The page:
corruption charges. Among the issues arising in Irvington are
alleged bribes from paving contractors and odd goings on within
the police internal affairs unit. Irvington is home base for
United Gunite Construction, Inc. Gunite is all wound up in the
recent corruption indictments of Paterson Mayor Marty Barnes
(Gunite built the waterfall in Barnes' backyard pool) and the
just announced FBI investigation of Essex County Executive and
senatorial hopeful James Treffinger. While these folks are
Republicans, Gunite also made major contributions to Democratic
federal, state and local candidates. Three of "their" Jersey
Democratic mayors are tangled in corruption cases. Irvington
(pop 60,000) has the highest crime rate in Jersey and was once
upon a time blue collar. The jobs that go with this sobriquet are
long gone. Where? Probably Over There-- paying 25 cents an hour.
Could this be yet another city awash in charity for the well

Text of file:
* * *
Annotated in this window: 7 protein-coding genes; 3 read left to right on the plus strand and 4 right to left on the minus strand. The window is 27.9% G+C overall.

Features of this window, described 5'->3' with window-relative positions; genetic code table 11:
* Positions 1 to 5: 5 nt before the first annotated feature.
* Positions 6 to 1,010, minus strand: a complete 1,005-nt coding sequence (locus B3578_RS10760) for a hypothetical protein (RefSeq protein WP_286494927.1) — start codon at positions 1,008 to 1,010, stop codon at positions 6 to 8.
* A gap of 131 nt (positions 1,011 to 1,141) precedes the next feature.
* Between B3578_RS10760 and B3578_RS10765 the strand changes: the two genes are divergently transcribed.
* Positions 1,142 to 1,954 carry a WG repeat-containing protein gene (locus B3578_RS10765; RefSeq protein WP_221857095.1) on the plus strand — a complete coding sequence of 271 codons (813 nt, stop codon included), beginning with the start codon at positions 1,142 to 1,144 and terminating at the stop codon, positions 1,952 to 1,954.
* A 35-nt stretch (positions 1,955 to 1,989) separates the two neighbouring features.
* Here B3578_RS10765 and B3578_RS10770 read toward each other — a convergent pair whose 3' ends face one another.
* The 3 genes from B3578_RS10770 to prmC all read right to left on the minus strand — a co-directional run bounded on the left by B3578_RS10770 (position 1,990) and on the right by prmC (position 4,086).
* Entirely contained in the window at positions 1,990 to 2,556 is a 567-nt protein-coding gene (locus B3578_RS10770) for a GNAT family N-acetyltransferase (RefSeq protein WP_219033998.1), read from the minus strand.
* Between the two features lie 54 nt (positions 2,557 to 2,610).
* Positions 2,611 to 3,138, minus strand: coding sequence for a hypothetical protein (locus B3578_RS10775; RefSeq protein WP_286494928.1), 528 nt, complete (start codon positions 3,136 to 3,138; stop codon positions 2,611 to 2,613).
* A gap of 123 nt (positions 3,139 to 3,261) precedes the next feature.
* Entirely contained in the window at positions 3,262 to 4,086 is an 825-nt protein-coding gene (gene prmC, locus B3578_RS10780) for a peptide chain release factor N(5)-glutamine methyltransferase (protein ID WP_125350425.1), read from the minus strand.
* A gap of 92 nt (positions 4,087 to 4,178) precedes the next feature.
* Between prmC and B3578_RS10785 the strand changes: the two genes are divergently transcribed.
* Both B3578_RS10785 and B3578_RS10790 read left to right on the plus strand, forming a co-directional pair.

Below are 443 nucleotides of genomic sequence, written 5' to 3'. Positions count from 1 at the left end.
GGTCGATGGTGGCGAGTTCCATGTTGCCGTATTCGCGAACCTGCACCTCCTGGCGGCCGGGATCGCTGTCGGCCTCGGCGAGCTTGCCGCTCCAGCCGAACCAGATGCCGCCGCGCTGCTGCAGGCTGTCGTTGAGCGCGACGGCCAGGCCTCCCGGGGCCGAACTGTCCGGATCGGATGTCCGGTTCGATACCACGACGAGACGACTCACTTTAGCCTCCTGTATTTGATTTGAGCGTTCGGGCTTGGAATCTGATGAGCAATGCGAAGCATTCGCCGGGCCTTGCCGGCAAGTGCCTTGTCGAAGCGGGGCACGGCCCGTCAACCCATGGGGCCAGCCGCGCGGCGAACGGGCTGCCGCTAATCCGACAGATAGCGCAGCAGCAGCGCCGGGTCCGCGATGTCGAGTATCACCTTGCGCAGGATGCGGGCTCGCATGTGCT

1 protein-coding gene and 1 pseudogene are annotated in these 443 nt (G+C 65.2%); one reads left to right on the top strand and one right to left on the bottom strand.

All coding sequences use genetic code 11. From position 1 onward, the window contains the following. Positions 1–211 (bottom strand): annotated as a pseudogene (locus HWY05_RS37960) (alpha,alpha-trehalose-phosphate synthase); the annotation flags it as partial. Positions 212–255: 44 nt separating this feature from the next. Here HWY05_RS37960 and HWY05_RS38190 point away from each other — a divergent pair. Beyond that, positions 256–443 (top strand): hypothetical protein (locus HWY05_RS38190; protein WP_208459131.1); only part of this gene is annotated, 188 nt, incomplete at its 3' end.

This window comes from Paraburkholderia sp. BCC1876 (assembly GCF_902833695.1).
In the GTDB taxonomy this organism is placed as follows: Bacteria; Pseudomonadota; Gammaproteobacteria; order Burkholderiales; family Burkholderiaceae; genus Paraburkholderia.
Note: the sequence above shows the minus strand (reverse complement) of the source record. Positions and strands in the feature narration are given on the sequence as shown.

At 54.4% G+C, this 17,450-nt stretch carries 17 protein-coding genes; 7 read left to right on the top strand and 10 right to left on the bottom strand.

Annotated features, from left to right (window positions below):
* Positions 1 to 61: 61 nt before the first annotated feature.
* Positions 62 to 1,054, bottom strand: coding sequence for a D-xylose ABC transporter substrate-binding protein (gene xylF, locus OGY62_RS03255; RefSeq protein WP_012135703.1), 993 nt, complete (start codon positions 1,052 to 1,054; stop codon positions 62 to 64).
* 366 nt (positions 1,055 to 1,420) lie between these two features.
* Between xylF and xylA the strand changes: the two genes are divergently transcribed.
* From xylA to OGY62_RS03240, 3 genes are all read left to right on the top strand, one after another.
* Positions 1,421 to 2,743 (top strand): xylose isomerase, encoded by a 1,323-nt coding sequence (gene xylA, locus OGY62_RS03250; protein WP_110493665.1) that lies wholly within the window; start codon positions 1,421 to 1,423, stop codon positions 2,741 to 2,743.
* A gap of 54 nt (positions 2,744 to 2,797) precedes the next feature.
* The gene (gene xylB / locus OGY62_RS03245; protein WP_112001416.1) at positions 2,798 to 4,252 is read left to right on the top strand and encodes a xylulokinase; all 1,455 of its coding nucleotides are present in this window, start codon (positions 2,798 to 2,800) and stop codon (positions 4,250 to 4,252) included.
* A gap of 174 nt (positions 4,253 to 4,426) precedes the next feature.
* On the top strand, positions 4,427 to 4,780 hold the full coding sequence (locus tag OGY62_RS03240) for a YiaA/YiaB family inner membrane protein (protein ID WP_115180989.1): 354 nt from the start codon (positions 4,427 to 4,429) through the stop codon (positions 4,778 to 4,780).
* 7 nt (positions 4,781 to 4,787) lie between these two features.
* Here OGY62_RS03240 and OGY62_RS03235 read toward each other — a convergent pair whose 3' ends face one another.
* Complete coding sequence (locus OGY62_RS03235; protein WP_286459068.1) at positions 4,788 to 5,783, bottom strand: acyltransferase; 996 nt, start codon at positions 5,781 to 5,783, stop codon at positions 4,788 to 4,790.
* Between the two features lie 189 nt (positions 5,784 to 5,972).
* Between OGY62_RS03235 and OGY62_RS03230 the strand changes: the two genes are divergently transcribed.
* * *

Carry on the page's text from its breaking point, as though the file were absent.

connected? Where residents get no return on the social contract?
Not even time off for good behavior?
HAS BOHEMIA GONE STRIP CRAZY?
New and used bookstores, used record and CD stores, music
instrument shops, Sci-Fi and comic book emporiums, inexpensive
ethnic restaurants, art supply stores, junk/collectable/antique
palaces, coffee bars: the commercial establishments beloved by
bohemia are increasingly found in strips on secondary highways.
Southern California pioneered the boho strip mall scene. Now
it's noticeable in the northeast, including upstate New York.